In addition, on the rooftop solar market a process of asset-based securitization of solar leases and green securitization of whole mortgages combined with crowd-funded community energy schemes, are creating a distributed energy model, European financial experts state.
,,Solar PV is becoming a buy to hold play with a single digit return and low or even zero leverage. This is priced as a natural hedge against continuous regulatory changes. Yieldcos and IPP’s are very much in fashion at the moment. Bonds are also developing to provide third party non-banking debt to solar projects. Securitisations have taken place in the UK and US, but they still require some time to develop in Europe,” says Federico Giannandrea, partner and head of Foresight Group Italy.
,,Listed IPP’s and Yieldcos are the most promising models for investing in solar assets in the future as they offer a disconnection between the illiquidity of the underlying asset and the liquidity of the share/fund unit tradable on the stock exchange which can be available either to institutional or retail investors. They provide a unique opportunity for big investors to take the big tickets - €50/100m or more - that these players require in order to make investments. Both offer the possibility to invest in already operating assets, whether they recently entered into operation or having a track record up to five years satisfying the cash on cash need of big investors.”
Giannandrea is one the experts joining the debate on innovative investment models during the Solar Secondary Markets Europe conference in London on July 3rd.
Mark Henderson, partner at Greencoat Capital, sees Yieldcos as the most tangible investment models at the larger end of the market. ,,Since Greencoat Capital listed the Greencoat Wind fund in the UK - the first such renewable energy vehicle to be listed on the main market in London - a number of other funds have listed, raising over €1 billion between them. This includes funds dedicated to the solar sector. It allowed some substantial projects to be funded,” Henderson says.
According to him solar assets have become investable for big investors. ,,Look at the size of the portfolios that are being built and sold on the secondary market in €50-100m tranches. Serious large scale investors should create, or invest in, a fund with the ambition to invest in new projects, buy portfolios from existing funds and partner with developers who have meaningful pipelines,” he says. ,,Those investors who were worried about investing in the UK when the first tariff reductions were somewhat clumsily introduced, would have made excellent returns; and those who continue to hold out because of future changes will find that they will continue to miss the boat. The bolder institutional investors are now aggregating their portfolios, finding better ways to finance and refinance them and are generating highly attractive returns – so new investors will need to move quickly to be a part of this.”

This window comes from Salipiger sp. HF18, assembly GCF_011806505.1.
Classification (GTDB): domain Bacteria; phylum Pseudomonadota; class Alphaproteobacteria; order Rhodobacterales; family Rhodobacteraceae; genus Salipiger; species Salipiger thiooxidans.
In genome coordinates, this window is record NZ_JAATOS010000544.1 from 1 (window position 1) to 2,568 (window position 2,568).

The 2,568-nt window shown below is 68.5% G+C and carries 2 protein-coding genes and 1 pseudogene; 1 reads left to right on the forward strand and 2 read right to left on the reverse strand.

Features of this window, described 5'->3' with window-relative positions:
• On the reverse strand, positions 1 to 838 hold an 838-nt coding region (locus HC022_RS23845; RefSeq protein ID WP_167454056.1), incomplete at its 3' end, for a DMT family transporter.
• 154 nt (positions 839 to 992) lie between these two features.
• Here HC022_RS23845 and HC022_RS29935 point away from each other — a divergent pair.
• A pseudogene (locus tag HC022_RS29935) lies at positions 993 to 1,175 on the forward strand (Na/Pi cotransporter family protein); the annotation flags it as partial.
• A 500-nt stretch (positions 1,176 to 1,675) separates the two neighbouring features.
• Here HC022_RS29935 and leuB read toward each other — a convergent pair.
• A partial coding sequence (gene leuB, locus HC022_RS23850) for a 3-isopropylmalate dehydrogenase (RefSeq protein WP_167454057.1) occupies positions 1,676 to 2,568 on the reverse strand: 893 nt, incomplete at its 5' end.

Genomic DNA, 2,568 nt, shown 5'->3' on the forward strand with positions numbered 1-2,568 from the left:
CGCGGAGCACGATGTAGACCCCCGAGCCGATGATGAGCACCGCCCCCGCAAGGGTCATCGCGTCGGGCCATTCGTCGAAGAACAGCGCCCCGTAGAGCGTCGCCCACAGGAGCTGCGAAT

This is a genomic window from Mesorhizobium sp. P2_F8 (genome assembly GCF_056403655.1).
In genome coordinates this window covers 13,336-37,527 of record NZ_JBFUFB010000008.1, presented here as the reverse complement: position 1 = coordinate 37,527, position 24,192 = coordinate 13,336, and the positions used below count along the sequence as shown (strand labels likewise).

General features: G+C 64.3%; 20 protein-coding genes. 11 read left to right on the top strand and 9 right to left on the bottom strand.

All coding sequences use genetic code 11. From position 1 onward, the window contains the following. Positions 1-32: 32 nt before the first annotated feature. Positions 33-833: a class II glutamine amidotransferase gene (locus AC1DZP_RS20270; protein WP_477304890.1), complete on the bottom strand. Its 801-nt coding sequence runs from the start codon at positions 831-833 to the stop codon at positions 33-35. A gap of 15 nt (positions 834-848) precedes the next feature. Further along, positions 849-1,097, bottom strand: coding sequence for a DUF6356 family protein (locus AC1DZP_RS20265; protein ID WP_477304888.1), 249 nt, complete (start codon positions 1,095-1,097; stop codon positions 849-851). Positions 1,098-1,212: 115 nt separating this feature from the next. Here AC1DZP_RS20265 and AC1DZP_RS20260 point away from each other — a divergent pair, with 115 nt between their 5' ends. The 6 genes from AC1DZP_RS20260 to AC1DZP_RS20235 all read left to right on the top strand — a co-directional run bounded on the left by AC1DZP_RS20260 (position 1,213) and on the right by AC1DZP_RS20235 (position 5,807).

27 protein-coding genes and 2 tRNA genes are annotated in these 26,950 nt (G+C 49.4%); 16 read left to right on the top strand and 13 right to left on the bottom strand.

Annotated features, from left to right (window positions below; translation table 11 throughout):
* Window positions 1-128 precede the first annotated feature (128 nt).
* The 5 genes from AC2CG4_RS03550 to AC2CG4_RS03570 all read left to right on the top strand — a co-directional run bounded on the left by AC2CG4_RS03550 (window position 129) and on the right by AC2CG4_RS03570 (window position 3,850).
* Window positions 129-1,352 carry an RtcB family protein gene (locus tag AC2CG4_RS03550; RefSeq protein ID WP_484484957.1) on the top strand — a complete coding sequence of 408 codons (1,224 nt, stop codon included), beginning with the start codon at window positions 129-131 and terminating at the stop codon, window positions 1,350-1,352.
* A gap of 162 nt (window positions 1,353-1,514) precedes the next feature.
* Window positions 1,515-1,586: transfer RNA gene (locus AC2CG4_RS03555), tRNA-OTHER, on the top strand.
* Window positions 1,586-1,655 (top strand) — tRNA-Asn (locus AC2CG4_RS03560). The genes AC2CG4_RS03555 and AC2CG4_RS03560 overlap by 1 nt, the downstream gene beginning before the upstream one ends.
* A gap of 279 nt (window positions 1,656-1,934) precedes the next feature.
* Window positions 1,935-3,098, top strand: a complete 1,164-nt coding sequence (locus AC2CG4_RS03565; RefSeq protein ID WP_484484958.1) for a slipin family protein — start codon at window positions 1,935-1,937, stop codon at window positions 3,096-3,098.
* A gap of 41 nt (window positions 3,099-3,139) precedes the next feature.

Henderson also sees opportunities for providing equity as well as debt into small or medium sized solar projects. Henderson: ,,Quite separately there will be a growth in grass-roots community energy schemes as local groups see the potential to own and control their own electricity source, earn income from it and reduce their reliance on utilities. This will be funded through community share issues, crowd-funding and specialist lenders.”
Sean Kidney, CEO of London based NGO Climate Bonds Initiative, sees asset-based securitization of solar leases and green securitization of whole mortgages as next steps for the market. ,,Green mortgages - based on low-emission, energy efficient homes being better able to meet mortgage repayments - will begin to attract better ratings and interest rates,” he says.
The innovation on the bond market this year are corporate bonds where proceeds are ring-fenced to qualifying climate projects, including solar, Kidney states. ,,That allows mixed business companies to tap growing thematic bond interest. Future growth will be in project bonds - albeit more for post-construction rather than pre-construction- bundling of projects to get bond-issuing scale, and green securitization. This will allow equity investors, utilities and bank lenders to offload mature assets and more quickly recycle capital to new projects. Yieldcos will be a part of this as they develop a side business in bond issuance, taking assets from utilities and developers and flipping them.”
More information : www.solarsecondarymarkets.com